rollment of 44 teams, which is be
lieved to be the biggest organiza
tion of its kind in the states.
BAIRD AND" RIDLEY DRAW
Johnny Ortega, and Bam Speers
Also Battle to Draw.
SAN FRANCISCO. July SO. Earl
Baird of Seattle fought four rounds
to a draw with Bud Ridley here to
night. Results of the other bouts were as
follows: Clem Johnson and Harlan
Bunker, heavyweights, draw; Steve
Dalton won a decision over Bum
Speers. welterweights: Cowboy Reyes
and Johnny Ortega, featherweights,
Mishaps Thin Cyclist Ranks.
WALLA WALLA. Wash., July 80.
(Special.) Of the 30 motorcycle rid
ers who left Portland yesterday to
swing around the circle, but IS reached
DAVIS TEAM TO SAIL NOV. 10
Americans ot Play Challenge Ten
nis Round in New Zealand.
NEW YORK. July JO The tennis
team representing the United States,
which will endeavor to bring back
the Davis cup from Australia, will
sail from Vancouver November 10, it
was announced- Wednesday by the
Pavls cup committee of the United
States Lawn Tennis association. The
challenge round, will be played in New
The United States team has re
quested an interval of three weeks
to practice In New Zealand after ar
riving. It is expected tho matches
will be contested about Christmas.
Read The Oregonian classified ad.
'North China Line'
Direct service without transshipment.
PORTLAND to Kobe. Yokohama. Shang
hai. Tslnztsa Tsku Bar and Dairsn.
8. 8. "West Nivalis Rarly Ale. Loading
8. 8. "West Nomentan" 1st Ai. Losxtins
8. 8. "West Keats" Middle bepi. Lixidmi
Th. above-named vesssls ar. now bslns
booked. For further Information retarding
space, rates, eta apply
Board of Trade Building
Astoria and Way Points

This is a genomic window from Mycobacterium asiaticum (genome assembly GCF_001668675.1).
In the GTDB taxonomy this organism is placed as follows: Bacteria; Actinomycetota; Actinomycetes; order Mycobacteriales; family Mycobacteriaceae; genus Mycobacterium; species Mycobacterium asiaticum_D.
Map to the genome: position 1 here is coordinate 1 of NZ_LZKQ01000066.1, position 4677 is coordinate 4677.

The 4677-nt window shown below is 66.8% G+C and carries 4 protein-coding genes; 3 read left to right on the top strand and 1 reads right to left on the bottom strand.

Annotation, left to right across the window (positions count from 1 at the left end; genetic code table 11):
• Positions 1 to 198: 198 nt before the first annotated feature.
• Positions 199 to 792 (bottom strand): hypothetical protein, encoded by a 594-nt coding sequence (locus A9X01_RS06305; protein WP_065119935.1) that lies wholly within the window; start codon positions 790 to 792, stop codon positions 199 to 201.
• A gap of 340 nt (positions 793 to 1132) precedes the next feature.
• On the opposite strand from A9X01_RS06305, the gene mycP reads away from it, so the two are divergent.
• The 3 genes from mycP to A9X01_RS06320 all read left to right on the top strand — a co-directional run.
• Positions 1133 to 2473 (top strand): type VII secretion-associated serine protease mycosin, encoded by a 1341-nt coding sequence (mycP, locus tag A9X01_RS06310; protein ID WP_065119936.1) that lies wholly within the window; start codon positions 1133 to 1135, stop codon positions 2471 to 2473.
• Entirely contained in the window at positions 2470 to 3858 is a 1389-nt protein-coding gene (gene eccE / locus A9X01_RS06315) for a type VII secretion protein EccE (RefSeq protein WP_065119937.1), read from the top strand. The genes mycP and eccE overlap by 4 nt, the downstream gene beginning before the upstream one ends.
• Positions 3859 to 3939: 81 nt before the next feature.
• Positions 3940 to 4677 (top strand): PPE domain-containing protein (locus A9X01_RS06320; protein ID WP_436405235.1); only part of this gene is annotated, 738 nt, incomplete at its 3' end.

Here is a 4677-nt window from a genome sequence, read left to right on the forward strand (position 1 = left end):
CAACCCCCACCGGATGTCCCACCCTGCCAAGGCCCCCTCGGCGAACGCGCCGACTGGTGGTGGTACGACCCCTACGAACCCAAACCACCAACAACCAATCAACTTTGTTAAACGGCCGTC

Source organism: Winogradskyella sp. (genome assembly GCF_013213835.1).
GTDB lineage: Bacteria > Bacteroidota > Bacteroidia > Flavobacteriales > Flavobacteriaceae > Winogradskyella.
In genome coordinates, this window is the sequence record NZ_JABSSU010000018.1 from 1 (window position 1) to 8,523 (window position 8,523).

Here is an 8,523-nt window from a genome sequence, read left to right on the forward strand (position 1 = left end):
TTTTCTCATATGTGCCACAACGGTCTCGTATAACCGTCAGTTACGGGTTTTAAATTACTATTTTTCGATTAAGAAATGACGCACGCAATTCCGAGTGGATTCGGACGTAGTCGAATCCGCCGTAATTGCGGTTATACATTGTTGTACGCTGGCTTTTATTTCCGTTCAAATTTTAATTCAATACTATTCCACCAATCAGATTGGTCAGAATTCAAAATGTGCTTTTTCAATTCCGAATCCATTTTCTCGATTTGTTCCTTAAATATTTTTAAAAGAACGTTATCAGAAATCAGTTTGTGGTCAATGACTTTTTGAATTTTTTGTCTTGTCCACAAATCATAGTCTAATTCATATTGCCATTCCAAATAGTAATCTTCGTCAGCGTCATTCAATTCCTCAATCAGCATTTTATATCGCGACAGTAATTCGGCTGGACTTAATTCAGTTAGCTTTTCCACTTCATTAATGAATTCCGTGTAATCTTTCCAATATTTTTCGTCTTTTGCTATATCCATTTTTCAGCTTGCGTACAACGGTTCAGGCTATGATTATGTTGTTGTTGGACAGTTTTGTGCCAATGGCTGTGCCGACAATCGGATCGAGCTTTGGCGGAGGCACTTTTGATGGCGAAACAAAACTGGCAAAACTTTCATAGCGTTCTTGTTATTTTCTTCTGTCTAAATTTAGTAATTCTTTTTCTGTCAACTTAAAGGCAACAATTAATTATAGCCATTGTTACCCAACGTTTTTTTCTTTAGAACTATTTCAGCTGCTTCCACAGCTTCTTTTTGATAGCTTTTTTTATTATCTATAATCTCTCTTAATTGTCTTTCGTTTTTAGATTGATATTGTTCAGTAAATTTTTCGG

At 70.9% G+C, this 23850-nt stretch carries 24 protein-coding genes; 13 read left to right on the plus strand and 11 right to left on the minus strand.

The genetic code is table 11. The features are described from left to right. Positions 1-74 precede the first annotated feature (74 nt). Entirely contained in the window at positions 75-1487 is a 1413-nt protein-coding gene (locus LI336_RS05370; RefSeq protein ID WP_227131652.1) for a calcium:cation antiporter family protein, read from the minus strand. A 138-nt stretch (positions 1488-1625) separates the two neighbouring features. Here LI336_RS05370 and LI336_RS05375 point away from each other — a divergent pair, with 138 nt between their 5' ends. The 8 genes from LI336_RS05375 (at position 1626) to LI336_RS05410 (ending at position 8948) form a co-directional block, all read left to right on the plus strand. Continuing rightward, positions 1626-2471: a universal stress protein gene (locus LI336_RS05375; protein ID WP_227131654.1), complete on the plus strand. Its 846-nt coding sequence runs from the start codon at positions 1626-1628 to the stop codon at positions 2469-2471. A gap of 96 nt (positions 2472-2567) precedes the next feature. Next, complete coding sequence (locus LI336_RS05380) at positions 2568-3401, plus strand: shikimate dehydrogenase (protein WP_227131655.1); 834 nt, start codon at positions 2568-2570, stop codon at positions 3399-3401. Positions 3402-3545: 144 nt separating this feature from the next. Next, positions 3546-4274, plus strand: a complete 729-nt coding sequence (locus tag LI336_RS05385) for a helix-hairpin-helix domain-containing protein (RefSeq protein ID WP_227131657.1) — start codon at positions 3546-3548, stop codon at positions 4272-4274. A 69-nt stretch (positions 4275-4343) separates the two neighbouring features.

" STR. GEORGIANA
Round trip dally (except Friday) leaves
rortland 1:10 A. M., Alder-street aoc:
leaves Atori P. M.. Ftavsl dock. Far.
ll.ti each way. Epeclal a la cart, dlnlnt
service. Direct connection for iouii
beaohea Night boat dally, I P, M, sails
axcept Sunday. TO. Hsrkla Traasporta
uoa Co. slain 1423. CsX-22.
Giants Get Ex-Football Star.
CHICAGO, July 80. Paddy Driscoll, I
ex-football star at Northwestern unl- j
versity, signed today with the New
York Nationals. He will Join the
team August 15. I
HOTEL SEASIDE, INC.
SEASIDE (CLATSOP BEACH), OREG05.
All -the -Year -Round Ocean Beach Resort Hotel
BM for Room and Heals Included.
Per Day. One Person, S5.K0 or .W)i Two, $10.00 or Sll.OO.
Per Week. One Person, S38.SO or S42.00; Two. S70.00.
Bath, Per Day, One, 7.!0 or SS.Aflt Two, $13.00 or $13.00.
Bath, Per Week, One, $S2.50 or 56.00i Two, SrtO.60 or W4.B).
SPECIAL RATES FOR CHILDREN,
AMERICAN PLAN ROpM AND MEALS INCLUDED.
For reservations, address CHAS. li. HOWLEY, Manager.
S. S. "ASTORIAN"
2:30 P. M. DAILY (Except Thurs.)
FARE 1 65. Including tax,
Taylor St. Dock.
Phones Main 1065. tll-41.
Season tickets are on sale daily, good to return until
October 81st, and allow stop-overs. Week-end tickets
are on sale Saturdays and Sundays, limited to return fol
GEARIIART AND SEASIDE
NORTH BEACH POINTS
Trains carrying observation parlor cars and coaches
leave North Bank Station 8:30 A. M., 6:20 P. M. daily,
and 2:00 P. M. Saturday.
CONSOLIDATED TICKET OFCE.THrRD AND wA"OJf BTS
NORTH BANK STATION. TENTH AND HOYI STS.
r , L J
or DORSEV B
Portland. Or. .
RIO OE JANC1RO.&ANT03.
MONTEVIDEO BUENOS AYRES.
LAM PORT HOLT LINE
from New York by modern, fast
i office, 42 Broadway ,N.Y.Y
-'1 H -1 1 1 a, 1
NEW ZEALAND AND SOVTH SEAS
vta Tahiti and Raratongo. Mail and pas
srnicsr servic from Ban Francisco every
UNION 8. S. CO. OF F.W ZEALAND,
t30 California 6t.. San Francisco,
or local Mcamsuip and railroad asrnrlm.
Between '.storia, Or., and McCowan, Wash.
From July 27th to September 15th, 1920
8:00 A.M.; 4:00 P.M.
LEAVE McGOWAJJ DOCK
FARE $3.00 for 5-passenger Car and capacity of Passengers
: $4.00 for 7-passenger Car and capacity of Passengers
War Tax AdditionaL Additional Passengers, 50c
Capacity, 15 Cars per trip.
This ferry provides a good, economical connection between the Co
lumbia river highway in Oregon and the beautiful North Beach
country, said to be the finest ocean beach in America. Good hotel
accommodations and many interesting side trips are to be found.
Pacific county operates a ferry between Nahcotta, on the North
Beach peninsula, and the Nemah, on the Ocean Beach highway in
Washington, thus affording a beautiful loop trip between Portland
and Puget sound via the ocean beach.